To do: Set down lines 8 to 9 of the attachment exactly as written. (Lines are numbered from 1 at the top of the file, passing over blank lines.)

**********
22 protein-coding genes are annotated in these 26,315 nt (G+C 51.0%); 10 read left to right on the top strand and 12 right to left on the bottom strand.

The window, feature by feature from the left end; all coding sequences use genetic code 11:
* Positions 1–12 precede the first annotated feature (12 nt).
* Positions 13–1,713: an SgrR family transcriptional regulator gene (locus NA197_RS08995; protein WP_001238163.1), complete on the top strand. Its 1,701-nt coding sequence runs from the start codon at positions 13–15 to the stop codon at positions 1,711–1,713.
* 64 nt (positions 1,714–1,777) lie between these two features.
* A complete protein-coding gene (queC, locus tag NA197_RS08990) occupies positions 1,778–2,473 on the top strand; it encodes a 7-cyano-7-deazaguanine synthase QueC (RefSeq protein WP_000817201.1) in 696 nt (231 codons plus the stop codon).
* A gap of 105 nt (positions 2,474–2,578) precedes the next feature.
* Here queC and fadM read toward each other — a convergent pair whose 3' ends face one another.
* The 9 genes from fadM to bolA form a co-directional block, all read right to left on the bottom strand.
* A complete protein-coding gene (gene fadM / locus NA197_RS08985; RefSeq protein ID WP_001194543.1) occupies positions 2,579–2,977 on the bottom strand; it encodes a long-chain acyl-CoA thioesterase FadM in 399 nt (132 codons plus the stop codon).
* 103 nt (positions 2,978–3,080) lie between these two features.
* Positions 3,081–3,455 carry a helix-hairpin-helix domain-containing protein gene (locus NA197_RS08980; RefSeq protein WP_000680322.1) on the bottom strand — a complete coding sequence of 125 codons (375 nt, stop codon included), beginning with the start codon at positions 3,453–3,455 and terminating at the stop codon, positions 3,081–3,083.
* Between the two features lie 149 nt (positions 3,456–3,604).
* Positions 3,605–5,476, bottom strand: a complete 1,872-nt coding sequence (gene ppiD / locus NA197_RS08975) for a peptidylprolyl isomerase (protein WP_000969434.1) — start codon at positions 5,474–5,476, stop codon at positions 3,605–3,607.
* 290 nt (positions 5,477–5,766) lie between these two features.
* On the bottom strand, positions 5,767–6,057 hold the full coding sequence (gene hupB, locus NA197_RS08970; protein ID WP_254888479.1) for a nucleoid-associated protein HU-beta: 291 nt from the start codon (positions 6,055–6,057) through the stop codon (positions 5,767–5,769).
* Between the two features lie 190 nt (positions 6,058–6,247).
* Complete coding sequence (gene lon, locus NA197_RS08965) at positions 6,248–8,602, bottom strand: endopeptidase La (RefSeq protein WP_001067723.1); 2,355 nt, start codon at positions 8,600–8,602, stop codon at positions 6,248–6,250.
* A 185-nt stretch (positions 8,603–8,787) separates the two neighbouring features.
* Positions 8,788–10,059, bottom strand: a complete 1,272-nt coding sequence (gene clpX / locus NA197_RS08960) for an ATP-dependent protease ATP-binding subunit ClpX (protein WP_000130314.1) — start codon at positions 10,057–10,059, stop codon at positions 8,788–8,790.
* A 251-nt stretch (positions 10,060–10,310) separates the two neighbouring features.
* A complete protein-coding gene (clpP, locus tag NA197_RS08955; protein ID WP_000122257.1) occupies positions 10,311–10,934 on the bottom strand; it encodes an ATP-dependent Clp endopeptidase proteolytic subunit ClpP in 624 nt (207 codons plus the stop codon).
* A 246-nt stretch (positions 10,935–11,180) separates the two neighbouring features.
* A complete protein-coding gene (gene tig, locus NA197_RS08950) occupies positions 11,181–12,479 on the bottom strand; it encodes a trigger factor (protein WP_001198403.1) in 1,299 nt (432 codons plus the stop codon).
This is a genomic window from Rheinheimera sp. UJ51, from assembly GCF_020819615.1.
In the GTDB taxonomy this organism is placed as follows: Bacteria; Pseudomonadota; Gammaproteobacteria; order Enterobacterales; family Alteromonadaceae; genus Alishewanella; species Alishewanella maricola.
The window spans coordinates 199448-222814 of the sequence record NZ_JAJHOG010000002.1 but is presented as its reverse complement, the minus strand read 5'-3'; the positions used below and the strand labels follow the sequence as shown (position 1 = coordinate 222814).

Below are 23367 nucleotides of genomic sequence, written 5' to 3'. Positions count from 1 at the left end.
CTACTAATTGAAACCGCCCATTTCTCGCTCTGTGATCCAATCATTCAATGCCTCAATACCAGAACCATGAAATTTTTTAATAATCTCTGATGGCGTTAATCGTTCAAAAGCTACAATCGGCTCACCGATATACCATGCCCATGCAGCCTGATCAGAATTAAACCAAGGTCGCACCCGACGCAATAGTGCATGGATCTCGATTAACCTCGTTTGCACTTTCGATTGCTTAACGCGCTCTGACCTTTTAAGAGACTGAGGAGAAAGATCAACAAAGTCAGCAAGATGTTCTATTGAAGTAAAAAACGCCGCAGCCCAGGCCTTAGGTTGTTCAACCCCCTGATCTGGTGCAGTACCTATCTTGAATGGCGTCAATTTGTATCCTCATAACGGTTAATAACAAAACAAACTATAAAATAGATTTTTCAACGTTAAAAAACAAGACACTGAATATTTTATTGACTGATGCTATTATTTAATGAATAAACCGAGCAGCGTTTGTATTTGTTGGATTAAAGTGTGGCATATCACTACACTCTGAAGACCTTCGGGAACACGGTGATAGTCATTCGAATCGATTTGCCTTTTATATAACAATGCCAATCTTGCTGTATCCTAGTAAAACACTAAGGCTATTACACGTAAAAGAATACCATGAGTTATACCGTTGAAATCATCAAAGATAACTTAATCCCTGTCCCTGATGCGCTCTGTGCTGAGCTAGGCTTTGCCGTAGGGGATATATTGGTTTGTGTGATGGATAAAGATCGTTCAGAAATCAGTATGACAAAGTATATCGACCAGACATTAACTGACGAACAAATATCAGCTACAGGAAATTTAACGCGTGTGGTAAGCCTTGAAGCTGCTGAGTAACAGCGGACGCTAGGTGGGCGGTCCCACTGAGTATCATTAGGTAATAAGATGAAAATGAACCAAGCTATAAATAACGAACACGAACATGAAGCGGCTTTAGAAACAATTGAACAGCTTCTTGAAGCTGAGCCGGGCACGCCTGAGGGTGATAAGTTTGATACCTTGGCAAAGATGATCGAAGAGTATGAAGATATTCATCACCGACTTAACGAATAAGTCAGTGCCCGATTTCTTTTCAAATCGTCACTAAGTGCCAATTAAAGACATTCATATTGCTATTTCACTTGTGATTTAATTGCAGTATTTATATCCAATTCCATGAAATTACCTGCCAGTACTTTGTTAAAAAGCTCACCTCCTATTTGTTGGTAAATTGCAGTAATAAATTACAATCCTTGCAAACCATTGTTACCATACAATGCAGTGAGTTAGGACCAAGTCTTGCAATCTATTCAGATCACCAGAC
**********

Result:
* Here queC and fadM read toward each other — a convergent pair whose 3' ends face one another.
* The 9 genes from fadM to bolA form a co-directional block, all read right to left on the bottom strand.